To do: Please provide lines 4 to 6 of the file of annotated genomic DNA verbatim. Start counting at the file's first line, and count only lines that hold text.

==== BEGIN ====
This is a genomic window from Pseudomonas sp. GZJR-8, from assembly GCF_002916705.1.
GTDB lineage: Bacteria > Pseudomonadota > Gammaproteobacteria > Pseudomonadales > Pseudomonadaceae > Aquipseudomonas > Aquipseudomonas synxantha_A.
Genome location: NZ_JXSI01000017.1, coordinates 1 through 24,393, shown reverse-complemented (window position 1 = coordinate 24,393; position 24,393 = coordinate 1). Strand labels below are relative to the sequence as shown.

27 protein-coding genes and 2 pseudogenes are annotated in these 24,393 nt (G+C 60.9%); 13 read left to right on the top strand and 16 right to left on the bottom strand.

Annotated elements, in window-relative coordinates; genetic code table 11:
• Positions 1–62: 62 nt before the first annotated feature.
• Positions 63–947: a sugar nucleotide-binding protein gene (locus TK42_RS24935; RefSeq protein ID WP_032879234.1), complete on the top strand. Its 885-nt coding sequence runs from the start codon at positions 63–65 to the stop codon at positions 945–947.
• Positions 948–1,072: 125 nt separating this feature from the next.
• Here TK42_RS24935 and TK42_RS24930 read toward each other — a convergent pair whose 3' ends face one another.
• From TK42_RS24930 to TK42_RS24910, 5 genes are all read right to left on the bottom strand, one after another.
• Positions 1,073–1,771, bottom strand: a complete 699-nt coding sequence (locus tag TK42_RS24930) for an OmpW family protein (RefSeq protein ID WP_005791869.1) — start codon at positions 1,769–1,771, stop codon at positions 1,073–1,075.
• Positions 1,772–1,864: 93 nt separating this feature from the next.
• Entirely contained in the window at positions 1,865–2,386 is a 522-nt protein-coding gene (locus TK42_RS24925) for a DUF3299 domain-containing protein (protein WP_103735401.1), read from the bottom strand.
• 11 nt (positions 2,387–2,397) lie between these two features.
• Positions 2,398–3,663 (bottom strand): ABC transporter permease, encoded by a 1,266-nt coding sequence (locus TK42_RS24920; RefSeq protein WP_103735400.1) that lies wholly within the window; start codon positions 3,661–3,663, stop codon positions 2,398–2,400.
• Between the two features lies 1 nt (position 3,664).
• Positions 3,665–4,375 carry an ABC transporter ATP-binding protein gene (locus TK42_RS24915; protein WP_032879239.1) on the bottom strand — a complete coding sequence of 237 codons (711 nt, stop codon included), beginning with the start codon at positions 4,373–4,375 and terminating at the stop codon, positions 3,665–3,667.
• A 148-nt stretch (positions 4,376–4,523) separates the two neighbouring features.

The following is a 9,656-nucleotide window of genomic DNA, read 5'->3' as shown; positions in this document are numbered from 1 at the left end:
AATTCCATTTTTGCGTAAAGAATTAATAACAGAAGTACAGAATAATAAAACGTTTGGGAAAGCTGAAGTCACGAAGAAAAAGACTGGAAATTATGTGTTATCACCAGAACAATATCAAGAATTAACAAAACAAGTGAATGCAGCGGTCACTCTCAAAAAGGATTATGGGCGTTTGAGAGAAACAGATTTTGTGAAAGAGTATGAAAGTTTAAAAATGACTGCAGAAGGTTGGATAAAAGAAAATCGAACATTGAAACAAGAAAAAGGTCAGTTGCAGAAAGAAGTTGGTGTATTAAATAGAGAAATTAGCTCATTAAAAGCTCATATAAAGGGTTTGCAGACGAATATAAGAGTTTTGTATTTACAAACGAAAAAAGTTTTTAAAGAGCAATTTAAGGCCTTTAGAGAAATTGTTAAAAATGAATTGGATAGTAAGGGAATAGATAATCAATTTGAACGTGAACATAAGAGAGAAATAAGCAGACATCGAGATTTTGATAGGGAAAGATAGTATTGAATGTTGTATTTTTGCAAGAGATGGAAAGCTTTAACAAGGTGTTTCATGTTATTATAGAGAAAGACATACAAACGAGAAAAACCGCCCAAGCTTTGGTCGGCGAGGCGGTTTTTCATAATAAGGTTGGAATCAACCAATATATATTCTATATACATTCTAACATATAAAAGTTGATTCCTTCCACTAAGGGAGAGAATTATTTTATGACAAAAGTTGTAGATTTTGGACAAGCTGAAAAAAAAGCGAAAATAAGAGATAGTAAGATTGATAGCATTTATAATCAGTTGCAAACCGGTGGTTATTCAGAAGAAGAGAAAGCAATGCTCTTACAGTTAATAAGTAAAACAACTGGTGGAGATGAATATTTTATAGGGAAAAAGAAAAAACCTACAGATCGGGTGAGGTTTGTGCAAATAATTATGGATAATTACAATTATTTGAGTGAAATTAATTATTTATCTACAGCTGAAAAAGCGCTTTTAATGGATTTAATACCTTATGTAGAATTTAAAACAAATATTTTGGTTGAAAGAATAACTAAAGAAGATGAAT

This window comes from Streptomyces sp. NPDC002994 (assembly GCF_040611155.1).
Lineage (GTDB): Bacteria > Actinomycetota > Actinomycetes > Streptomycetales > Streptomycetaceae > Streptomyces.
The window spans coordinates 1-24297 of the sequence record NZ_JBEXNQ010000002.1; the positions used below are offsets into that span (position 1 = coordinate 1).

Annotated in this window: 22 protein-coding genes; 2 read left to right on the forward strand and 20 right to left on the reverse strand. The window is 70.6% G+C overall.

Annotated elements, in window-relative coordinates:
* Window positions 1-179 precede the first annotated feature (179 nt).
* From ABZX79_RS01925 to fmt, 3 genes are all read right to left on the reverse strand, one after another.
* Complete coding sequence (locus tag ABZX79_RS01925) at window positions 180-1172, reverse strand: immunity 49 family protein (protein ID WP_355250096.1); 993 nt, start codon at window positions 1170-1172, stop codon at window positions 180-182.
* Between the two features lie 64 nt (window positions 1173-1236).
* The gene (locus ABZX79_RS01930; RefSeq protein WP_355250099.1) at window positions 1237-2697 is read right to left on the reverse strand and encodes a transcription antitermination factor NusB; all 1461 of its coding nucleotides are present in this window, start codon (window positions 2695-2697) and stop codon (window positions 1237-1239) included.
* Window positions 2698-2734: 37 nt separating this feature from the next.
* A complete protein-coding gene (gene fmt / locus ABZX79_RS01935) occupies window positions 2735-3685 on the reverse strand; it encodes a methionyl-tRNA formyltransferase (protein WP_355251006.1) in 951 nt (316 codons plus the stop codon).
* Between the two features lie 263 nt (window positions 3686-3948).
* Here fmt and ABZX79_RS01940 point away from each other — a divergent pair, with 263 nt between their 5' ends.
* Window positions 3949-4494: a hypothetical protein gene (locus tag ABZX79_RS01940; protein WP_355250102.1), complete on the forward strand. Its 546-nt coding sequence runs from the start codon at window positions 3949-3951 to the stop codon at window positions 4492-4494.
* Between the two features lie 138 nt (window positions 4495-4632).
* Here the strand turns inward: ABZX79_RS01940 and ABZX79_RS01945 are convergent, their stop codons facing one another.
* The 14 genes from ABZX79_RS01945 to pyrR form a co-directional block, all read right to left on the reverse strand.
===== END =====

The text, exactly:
27 protein-coding genes and 2 pseudogenes are annotated in these 24,393 nt (G+C 60.9%); 13 read left to right on the top strand and 16 right to left on the bottom strand.

Annotated elements, in window-relative coordinates; genetic code table 11:
• Positions 1–62: 62 nt before the first annotated feature.